The focus of Michael's article was on types of AI that don't yet exist, but are still the matter for speculation. I'll first consider 'general AI' - that is, a machine that can do everything a person can do. From my perspective, even if it's true that this kind of AI is decades away, it's not too soon to start thinking about it right now. Existing AI technology already has the potential to create huge disruptions. A machine that can do anything a human can do would be vastly more disruptive. We need to work out right now whether we want such a machine - and if we do want it, how it will be used and controlled. Answering these questions is a long-term project - and I think we need to kick it off as soon as possible. In particular, I think we need to start training people with expertise in both technology and public policy, who will ultimately be more qualified than us in tackling these questions.
"A machine that can do anything a human can do would be vastly more disruptive. We need to work out right now whether we want such a machine - and if we do want it, how it will be used and controlled."
I'll finish with some thoughts about superintelligence. Michael implies we don't need to worry too much about this prospect, because AI experts think it's unlikely, or very far in the future. I agree our focus should be on technologies nearer at hand. But I think it's worth investing some time in thinking about superintelligence, just because its consequences would be so huge. For the same reason, it's worth charting the courses of asteroids on near-earth orbits: the chances of an asteroid strike may be small, but if one happened, it would be a cataclysm. (There’s a sizeable body of work in philosophy and political science about how to develop policy in the face of this kind of uncertainty - so again, these fields can contribute usefully.) Of course superintelligence is different from an asteroid strike: as Michael notes, it's never occurred before, so we don't even know if it is possible. But this ignorance cuts both ways: we don't know that it's possible, but equally we don't know that it's impossible. Michael suggests it might be impossible, using an argument based on limits: maybe intelligence is like light, in having a limit that can't be exceeded? But this argument isn't strong. Maybe intelligence is like light, in having a limit - but maybe it’s not like light, and doesn’t have a limit! In any case, if it does have a limit, why would we think that our human abilities are anywhere near that limit? Our human-centred perspective on the world can easily lead us astray here. Arguably, cosmologists like Hawking and Tegmark are among those who are least susceptible to such anthropocentric biases - I wonder if this is why they are a particularly vocal group in discussions of superintelligence.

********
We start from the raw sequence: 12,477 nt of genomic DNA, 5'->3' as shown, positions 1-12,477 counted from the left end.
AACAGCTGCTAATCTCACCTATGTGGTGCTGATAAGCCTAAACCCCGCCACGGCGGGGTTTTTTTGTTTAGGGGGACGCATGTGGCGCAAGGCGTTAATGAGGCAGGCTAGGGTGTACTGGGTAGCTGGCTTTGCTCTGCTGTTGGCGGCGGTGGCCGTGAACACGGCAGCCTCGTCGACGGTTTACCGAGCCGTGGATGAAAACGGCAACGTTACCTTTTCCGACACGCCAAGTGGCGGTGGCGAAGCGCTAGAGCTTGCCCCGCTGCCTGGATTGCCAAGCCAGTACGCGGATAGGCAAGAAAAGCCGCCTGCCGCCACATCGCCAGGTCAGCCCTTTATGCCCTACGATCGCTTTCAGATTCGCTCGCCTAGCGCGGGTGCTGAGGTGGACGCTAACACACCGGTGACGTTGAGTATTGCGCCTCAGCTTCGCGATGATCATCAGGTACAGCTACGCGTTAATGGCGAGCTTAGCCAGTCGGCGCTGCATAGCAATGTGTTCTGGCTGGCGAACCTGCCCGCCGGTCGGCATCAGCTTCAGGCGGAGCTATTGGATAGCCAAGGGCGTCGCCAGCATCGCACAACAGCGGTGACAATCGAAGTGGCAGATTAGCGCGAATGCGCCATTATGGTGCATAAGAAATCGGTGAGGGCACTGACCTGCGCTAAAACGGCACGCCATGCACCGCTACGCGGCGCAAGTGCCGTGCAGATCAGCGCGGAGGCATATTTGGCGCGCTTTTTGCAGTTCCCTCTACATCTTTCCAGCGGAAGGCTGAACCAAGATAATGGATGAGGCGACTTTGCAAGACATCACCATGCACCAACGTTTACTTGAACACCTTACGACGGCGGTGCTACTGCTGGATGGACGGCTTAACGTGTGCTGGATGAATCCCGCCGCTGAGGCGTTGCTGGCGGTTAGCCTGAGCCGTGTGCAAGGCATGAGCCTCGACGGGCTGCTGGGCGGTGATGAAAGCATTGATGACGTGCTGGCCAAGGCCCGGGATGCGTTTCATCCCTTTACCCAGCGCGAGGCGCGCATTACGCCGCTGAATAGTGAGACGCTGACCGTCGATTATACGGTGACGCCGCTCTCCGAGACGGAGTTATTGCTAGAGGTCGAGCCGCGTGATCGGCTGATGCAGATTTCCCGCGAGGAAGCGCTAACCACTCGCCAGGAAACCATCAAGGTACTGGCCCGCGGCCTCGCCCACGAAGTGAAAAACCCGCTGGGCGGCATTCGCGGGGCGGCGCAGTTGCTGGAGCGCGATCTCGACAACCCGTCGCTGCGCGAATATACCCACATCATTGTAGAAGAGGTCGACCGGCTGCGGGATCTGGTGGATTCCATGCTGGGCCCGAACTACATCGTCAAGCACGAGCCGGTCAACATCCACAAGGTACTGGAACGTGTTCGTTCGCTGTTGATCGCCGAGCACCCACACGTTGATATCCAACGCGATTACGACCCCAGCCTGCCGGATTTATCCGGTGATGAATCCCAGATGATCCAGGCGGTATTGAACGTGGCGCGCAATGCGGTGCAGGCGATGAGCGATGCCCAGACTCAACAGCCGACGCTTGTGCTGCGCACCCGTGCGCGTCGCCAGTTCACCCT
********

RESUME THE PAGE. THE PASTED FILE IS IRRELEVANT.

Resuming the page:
In practical terms, Michael and I have no disagreement: now is a good moment to initiate an interdisciplinary discussion about AI and its impacts on society. In fact there are already several initiatives at Otago, and elsewhere in New Zealand, that we both participate in. The AI and Society discussion group has been meeting regularly for over two years, bringing together participants from many disciplines, covering the sciences, commerce and humanities. The AI and Law in New Zealand project is a research initiative, studying how predictive AI techniques are used in the criminal justice system, and potential effects of AI on employment. Further afield, the AI Forum of New Zealand provides opportunities for business people to discuss the opportunities and challenges of AI with policy experts, and with representatives of people who stand to be affected by it.
Yesterday – in the first opinion piece in this pair – Information Science's Michael Winikoff argued that it is too early to become concerned about superintelligent machines.